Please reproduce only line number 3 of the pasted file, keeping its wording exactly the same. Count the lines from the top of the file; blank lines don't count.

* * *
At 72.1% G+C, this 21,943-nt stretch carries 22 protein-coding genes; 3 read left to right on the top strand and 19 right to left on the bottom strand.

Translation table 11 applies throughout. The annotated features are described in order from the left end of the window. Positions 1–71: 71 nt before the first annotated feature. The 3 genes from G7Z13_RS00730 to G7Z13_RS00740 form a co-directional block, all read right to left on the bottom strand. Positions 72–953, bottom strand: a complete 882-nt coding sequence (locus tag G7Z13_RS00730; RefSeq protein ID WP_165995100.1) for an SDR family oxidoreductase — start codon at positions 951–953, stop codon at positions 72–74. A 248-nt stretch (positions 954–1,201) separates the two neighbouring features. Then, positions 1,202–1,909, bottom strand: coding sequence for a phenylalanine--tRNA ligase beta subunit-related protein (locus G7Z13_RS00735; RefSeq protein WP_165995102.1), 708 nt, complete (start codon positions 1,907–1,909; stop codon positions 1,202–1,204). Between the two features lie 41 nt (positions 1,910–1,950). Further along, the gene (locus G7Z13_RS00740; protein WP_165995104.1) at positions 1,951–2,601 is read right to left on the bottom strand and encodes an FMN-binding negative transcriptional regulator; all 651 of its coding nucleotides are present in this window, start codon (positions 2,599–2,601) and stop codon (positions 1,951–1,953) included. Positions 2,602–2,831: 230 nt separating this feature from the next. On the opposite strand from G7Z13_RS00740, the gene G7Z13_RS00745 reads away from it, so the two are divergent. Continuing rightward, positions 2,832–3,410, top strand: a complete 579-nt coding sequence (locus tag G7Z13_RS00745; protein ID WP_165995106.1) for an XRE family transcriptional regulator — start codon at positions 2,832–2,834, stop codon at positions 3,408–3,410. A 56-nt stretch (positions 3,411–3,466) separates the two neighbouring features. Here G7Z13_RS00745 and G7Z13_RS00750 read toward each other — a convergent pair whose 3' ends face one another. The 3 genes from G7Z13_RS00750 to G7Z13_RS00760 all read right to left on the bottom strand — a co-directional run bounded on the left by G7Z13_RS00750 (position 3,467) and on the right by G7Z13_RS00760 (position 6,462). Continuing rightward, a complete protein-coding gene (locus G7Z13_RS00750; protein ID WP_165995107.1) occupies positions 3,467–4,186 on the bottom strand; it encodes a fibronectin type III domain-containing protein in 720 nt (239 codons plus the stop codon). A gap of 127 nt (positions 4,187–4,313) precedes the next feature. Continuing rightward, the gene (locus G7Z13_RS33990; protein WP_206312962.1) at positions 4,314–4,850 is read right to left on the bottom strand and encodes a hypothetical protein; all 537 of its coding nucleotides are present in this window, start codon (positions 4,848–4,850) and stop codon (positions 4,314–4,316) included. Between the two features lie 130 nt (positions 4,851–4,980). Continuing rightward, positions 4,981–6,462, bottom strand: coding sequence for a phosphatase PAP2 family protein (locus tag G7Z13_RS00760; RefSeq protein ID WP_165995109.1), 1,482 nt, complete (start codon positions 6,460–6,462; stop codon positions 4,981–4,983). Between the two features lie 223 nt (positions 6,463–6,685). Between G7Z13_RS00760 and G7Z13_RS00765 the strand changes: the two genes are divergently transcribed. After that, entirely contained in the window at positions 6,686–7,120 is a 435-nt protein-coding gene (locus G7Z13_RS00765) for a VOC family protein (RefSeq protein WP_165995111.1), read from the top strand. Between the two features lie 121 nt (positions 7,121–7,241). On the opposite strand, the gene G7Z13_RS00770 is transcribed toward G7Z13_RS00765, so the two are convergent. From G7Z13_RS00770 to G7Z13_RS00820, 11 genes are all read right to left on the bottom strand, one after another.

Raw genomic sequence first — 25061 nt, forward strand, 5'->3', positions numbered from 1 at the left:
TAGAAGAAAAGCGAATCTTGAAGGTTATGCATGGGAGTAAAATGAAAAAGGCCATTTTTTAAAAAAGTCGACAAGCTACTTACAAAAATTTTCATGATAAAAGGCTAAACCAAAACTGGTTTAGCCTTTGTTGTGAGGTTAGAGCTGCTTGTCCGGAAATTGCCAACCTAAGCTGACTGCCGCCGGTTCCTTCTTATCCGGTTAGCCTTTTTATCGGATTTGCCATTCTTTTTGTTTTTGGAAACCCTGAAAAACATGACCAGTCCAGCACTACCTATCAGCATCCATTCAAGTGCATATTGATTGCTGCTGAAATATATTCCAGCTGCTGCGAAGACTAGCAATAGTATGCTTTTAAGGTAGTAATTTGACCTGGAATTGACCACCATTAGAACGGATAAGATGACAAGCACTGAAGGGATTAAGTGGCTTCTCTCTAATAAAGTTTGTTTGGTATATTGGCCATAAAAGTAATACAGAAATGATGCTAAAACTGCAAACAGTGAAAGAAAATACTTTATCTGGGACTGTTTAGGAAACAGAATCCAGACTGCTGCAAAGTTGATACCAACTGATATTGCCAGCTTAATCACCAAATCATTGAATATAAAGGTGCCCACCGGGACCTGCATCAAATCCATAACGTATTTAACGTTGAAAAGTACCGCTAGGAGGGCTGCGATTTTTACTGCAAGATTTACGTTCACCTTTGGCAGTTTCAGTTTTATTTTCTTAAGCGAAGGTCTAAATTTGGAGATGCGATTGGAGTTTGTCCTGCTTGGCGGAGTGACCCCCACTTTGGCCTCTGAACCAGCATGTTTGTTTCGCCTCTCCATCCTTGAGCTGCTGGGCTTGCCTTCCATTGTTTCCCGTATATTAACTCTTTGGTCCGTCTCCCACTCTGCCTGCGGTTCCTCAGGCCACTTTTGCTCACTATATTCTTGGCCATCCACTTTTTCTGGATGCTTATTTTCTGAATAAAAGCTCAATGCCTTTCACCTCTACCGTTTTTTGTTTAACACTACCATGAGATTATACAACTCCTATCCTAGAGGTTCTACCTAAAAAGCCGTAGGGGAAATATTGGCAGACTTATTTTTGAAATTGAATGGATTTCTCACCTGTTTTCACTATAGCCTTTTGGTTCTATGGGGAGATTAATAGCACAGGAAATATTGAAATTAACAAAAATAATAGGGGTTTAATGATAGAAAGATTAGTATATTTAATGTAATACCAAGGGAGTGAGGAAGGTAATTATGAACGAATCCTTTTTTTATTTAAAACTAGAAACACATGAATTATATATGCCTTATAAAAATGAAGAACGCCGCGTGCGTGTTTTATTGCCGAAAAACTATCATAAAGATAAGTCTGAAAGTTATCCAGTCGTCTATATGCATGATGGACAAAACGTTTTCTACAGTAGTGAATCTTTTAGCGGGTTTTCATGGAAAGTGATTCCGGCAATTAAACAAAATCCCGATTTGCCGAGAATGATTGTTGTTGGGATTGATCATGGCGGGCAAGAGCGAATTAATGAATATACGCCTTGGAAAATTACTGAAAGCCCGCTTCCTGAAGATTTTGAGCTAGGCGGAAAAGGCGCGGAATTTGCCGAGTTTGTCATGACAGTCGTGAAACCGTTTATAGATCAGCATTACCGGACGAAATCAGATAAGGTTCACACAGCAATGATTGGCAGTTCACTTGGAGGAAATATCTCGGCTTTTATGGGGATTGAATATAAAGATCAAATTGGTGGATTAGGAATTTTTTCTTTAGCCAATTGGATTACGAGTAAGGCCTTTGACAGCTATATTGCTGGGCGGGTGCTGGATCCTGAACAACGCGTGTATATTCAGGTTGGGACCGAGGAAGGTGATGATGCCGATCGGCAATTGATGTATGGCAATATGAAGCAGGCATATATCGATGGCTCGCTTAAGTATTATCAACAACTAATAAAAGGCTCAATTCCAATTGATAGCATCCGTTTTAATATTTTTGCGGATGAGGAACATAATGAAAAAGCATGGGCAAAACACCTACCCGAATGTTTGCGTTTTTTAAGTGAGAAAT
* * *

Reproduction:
Raw genomic sequence first — 25061 nt, forward strand, 5'->3', positions numbered from 1 at the left: